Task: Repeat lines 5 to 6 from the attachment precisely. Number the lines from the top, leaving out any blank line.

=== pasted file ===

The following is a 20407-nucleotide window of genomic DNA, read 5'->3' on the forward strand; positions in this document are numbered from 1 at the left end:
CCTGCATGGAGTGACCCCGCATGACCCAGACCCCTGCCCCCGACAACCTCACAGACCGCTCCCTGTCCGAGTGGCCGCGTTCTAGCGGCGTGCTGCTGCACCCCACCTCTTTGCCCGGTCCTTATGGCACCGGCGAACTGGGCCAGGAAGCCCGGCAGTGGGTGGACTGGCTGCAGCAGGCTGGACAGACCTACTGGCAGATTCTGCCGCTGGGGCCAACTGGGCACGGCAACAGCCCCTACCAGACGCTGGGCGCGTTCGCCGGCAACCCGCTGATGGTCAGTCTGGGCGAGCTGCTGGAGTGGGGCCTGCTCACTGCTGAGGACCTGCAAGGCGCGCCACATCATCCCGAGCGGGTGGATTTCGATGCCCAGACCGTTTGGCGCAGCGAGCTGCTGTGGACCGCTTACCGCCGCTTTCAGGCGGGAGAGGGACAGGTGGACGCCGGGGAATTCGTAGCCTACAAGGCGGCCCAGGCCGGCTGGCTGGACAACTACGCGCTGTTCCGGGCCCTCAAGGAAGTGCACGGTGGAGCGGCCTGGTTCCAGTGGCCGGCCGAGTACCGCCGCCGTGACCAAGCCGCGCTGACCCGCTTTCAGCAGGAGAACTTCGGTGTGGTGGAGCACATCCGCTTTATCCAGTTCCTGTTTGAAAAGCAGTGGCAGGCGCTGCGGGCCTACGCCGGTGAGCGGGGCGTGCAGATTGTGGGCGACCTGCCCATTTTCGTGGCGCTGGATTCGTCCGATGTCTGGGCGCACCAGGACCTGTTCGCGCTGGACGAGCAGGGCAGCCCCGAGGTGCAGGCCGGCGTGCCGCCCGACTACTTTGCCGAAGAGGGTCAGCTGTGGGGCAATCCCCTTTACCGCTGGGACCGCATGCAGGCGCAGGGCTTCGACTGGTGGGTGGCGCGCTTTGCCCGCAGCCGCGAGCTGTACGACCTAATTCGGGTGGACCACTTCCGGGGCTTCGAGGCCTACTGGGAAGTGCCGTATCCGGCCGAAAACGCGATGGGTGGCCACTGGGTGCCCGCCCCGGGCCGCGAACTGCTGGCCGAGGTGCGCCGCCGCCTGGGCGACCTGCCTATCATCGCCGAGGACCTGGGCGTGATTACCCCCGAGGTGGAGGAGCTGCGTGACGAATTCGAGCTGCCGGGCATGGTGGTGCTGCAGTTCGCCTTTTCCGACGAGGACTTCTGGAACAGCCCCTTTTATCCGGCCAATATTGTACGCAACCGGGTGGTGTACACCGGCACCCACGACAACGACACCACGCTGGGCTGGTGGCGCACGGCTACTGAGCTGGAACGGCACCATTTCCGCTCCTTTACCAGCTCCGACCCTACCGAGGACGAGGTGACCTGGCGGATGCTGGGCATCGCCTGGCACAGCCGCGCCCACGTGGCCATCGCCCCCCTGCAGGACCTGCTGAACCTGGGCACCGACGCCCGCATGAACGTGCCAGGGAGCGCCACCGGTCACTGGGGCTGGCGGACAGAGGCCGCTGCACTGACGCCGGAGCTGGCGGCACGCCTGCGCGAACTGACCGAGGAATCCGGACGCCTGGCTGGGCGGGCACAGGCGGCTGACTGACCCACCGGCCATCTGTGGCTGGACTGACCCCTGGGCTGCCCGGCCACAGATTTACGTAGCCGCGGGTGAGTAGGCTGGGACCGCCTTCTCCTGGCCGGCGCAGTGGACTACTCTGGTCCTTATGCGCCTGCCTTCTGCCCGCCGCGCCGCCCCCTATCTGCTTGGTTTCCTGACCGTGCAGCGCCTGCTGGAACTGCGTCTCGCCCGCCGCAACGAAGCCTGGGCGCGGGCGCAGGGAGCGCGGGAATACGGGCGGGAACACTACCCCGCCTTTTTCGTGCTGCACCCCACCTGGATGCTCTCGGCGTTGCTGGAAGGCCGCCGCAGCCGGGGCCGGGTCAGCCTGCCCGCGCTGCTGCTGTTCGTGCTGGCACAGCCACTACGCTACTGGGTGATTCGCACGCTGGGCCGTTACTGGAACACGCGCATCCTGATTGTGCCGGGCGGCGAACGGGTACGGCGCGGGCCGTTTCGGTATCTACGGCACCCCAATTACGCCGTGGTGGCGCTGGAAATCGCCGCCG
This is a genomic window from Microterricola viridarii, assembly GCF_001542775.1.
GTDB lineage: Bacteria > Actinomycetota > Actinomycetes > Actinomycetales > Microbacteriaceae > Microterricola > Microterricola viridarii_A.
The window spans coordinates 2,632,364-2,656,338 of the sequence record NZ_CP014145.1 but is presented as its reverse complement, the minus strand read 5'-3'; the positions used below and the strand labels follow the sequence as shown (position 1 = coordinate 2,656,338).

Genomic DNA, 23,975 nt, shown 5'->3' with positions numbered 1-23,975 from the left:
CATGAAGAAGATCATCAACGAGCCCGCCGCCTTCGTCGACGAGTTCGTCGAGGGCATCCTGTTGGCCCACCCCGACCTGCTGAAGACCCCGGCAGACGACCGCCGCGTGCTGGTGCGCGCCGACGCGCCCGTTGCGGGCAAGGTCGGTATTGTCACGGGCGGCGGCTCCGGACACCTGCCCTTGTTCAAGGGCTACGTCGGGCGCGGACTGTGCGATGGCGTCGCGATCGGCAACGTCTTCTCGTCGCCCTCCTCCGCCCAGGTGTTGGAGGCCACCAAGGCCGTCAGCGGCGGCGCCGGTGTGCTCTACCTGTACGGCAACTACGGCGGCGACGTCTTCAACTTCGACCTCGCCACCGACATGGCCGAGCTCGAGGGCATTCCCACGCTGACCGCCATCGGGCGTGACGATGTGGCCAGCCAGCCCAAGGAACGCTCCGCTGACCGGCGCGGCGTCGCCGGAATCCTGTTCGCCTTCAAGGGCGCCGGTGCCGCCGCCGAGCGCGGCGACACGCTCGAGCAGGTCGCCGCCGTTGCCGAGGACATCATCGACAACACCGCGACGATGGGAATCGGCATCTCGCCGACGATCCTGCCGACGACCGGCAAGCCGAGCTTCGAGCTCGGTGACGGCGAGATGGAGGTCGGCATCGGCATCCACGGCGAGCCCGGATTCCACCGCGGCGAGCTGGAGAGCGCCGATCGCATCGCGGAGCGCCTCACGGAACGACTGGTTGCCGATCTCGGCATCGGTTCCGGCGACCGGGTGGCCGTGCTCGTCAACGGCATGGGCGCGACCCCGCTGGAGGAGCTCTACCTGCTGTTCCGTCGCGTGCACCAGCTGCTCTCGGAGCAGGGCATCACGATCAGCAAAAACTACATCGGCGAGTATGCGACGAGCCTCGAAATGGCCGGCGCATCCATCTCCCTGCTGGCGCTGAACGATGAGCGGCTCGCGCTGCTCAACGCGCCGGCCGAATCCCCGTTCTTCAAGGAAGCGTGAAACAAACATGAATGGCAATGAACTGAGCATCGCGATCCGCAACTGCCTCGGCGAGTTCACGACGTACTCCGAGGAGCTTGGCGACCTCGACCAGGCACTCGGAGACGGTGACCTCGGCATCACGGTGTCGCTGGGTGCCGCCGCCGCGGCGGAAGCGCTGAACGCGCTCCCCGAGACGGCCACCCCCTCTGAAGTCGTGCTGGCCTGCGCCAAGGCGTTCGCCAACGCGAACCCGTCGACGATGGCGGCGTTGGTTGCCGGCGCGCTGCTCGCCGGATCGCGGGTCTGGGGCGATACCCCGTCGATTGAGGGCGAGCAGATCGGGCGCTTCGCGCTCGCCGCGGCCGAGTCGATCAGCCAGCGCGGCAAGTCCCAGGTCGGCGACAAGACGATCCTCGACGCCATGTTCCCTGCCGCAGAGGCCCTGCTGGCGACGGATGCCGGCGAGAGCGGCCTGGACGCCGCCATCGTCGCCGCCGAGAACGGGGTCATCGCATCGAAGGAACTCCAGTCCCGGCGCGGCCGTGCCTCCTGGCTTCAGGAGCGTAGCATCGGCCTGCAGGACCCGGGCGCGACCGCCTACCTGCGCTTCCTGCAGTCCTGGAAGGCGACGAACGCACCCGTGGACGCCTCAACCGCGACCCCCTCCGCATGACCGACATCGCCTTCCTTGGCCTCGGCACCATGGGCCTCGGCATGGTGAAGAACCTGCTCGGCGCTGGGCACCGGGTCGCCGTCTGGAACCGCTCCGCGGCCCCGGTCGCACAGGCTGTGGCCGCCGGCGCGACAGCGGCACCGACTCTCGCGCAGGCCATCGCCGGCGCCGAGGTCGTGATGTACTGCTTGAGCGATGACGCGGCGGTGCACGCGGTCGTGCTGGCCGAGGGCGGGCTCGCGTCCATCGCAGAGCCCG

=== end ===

The window spans coordinates 2,632,364-2,656,338 of the sequence record NZ_CP014145.1 but is presented as its reverse complement, the minus strand read 5'-3'; the positions used below and the strand labels follow the sequence as shown (position 1 = coordinate 2,656,338).

Genomic DNA, 23,975 nt, shown 5'->3' with positions numbered 1-23,975 from the left: